9. Kenna said:

    Honestly, I expect webmasters to track my activity on their sites. Used properly, it brings a better internet experience for all. I actually consider it neglectful when a webmaster ignores statistics or doesn’t track any activity on their sites, because then how do they know what their visitors really want? A very small percentage of visitors actually give feedback, comment on blogs, guestbooks, etc., so you have no feedback without statistics or tracking. Maybe that’s the webmistress in me talking, but I’ve always felt that way as long as I can remember.

  10. Hillarie said:

    When you put some thought into it, wouldn’t you consider stats tracking a security camera for your site? It’s something that shouldn’t be questioned, it’s more than ethical, it’s expected. I don’t have any fancy stats tracking, but I have gotten some useful information about my site, like who’s linking me.

  11. Stephanie said:

    I personally don’t use any sort of stat tracking at all because I found that I rarely looked at it, and was generally not interested in it. If you want my opinion, stat tracking is ethical if and only if it protects a user’s privacy. Users can be tracked, but a webmaster shouldn’t see their IP address. Then there’s always the case that even if you do know a visitor’s IP address, you still have no idea who they are and they are still essentially anonymous. It’s completely your call. Make the decision based on how you conscience feels.

  12. Chrissy said:

    We only use SlimStat on KB. Just something to monitor how many visitors we receive, who links us, and what keyword/search terms people are using to find us. Anything more than that is unneeded, in my opinion. Not only is it a huge waste, but I respect my visitors too much to monitor their every single move. I expect to be tracked these days, but it doesn’t mean I have to be a huge, paranoid douche and do the same to others.

  13. Maggie said:

    It doesn’t bother me any. Its not like I’m running around trying to do something malicious. The webmaster owns the space I think they should be able to do with it what they want. It doesn’t have anything to do with me.

  14. Mumblies said:

    From my point of view, and i freely admit to knowing practically nothing about computers other than the most basic of skills, I really couldn’t care less if my movements are tracked and agree with Maggie. I am fully aware that with today’s cctv and suchlikes that we are far more “monitored” than perhaps most of us know. I tend to be in the “I’m not doing anything wrong ergo have nothing to hide” category :o)

  15. Tiddley said:

    Where am I? I’m… BEHIND YOU! … Nah, I don’t mind the whole watching thing. As long as you didn’t follow me around *everywhere*. ^_^ I mean, I like showering in private thanks.

  16. Arien said:

    I don’t really mind if you know where I’m clicking on your site. I suppose to me it just means you know what I, personaly, enjoy about your site so in the future you can basicly continue to add to that content to make it all the more enjoyable for me, your visitor. If that’s the aim of your site that is. Maybe it’s also a way for you to tell who your web stalker(s) may be. In short, I don’t care if you post a notice or not. I’m not one of those people out there that aren’t aware of the fact you can do such things, what with all the spyware being shouted about the net.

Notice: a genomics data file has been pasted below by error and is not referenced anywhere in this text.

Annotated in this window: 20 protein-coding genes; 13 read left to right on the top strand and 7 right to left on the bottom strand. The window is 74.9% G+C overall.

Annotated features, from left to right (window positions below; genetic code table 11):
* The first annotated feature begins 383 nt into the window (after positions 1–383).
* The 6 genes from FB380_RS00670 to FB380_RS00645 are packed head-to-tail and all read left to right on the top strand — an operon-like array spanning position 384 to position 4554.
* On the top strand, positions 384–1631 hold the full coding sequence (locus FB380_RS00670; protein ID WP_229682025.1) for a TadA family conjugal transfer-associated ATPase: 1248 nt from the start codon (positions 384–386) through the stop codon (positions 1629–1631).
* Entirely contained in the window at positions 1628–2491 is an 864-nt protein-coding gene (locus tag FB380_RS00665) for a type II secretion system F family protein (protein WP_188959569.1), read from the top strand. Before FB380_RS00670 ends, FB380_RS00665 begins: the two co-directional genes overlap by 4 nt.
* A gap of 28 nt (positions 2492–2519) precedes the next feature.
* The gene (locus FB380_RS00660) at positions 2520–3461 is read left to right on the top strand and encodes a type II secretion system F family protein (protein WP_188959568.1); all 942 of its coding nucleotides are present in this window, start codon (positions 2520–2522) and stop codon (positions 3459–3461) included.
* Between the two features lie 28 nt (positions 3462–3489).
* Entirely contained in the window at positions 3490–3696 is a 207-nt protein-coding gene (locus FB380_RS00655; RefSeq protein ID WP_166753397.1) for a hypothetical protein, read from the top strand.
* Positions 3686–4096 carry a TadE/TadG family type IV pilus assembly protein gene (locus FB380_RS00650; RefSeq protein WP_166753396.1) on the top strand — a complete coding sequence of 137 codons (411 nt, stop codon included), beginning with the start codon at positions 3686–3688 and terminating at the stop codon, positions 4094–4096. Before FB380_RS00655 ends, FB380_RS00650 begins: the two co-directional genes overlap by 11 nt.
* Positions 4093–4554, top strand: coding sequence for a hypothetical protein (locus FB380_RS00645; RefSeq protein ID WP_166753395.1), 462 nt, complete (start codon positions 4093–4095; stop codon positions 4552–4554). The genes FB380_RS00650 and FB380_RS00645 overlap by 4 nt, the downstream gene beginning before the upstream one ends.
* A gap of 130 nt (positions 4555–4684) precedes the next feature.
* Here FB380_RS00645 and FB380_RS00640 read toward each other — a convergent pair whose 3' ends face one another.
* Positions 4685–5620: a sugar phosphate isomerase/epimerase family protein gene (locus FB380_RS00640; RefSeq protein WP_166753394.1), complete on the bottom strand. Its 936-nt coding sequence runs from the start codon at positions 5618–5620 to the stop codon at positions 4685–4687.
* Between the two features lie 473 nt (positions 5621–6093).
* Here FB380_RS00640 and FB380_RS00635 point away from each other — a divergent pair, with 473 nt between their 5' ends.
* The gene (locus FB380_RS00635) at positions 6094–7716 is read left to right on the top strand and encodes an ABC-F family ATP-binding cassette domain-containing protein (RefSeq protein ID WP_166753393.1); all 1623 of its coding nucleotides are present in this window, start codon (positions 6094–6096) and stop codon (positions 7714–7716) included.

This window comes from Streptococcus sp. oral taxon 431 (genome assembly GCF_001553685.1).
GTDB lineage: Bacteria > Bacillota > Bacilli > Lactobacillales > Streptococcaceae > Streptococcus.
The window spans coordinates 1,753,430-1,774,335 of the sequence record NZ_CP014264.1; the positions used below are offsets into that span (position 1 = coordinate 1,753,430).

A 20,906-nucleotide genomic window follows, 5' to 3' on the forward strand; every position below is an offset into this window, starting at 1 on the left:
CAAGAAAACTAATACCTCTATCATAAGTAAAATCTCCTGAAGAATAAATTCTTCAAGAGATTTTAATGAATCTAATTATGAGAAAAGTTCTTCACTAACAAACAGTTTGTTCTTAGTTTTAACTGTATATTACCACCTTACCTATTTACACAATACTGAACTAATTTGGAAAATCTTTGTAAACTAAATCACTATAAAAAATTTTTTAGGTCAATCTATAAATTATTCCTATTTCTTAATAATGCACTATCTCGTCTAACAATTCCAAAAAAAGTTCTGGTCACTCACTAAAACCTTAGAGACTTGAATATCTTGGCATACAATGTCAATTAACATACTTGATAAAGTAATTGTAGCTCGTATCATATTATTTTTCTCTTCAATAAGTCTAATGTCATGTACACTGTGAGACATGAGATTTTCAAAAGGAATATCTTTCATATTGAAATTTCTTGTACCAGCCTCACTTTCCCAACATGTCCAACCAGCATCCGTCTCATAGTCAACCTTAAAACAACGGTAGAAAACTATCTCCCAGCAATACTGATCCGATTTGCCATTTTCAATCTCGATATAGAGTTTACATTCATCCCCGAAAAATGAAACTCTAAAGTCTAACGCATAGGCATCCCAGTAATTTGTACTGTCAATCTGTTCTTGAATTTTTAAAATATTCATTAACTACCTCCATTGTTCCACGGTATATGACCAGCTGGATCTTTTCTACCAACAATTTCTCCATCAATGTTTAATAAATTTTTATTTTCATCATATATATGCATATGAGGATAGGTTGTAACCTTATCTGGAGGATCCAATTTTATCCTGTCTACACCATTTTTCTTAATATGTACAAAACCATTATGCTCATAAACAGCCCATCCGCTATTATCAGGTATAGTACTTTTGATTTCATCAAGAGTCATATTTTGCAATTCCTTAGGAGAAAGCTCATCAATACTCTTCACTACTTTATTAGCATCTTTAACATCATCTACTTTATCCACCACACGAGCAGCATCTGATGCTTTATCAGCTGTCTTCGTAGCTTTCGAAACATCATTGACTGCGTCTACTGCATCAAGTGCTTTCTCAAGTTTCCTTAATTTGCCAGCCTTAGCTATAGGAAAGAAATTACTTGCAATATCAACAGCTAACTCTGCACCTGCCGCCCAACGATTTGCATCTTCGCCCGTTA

17. Vixx said:

    I’ve never thought of this, but I think it does indeed impose some interesting questions. It’s certainly something I’m going to think very carefully about. Thanks for making me think so early in the day! V xx

  18. Rhys said:

    Good question! I dunno what I’d do without my stats package, I love it! Plus I kinda don’t mind being tracked, particularly if I click on a link from another site that goes through to the target site, I feel it builds communities (say – for example – I link to a big blog, I always click from that link to that blog in the vain hope they are as curious as I am and think “hmm….I wonder who that blogger is, and why are they linking to me?”). Long may stalking continue!

  19. Belinda said:

    I think that anonymity is still retained even if you get tracked. Stats show how people get to your site, what search terms they used, who linked you etc… but it doesn’t identify the person who clicked on it. People have gotten to my site looking for catwoman porn, pokemon smut fics, etc but I don’t know who they are. IP tracking is a whole different ballgame I suppose, but I have trouble figuring out who’s IP is who unless I know somehow beforehand an identified person and their IP. For the vast majority of people who stumble onto my site, that’ll never happen.

  20. Rachael said:

    Haha, if you’re bored enough to go through and look at what I click on on your site… that’s fine by me! ^_^ I don’t have anything to hide.

  21. Chans said:

    if it gets to a point where you can still track what a visitor did three days back than that’s just wrong and has nothing to do with site stats but with tracking people. however, if you just see where your visitor came from or where they exited your site and things like that it’s just part of stats and I can’t see that as a problem. I think users should be more worried about Microsoft (for instance) putting things in their updates that allows them to see if software is legitimate, and block things if they don’t feel it’s appropriate or good enough for Microsoft, than worry about site stats.

  22. Angela said:

    I don’t really think it brings a moral dilemma. Nor should we have to tell them. I see it as a guest being in my house. I’m not going to let said guest run about my house without being monitored to some extent. Do I tell them that? No, but it’s probably to be expected. Either way in the end monitoring and being monitored doesn’t really bother me.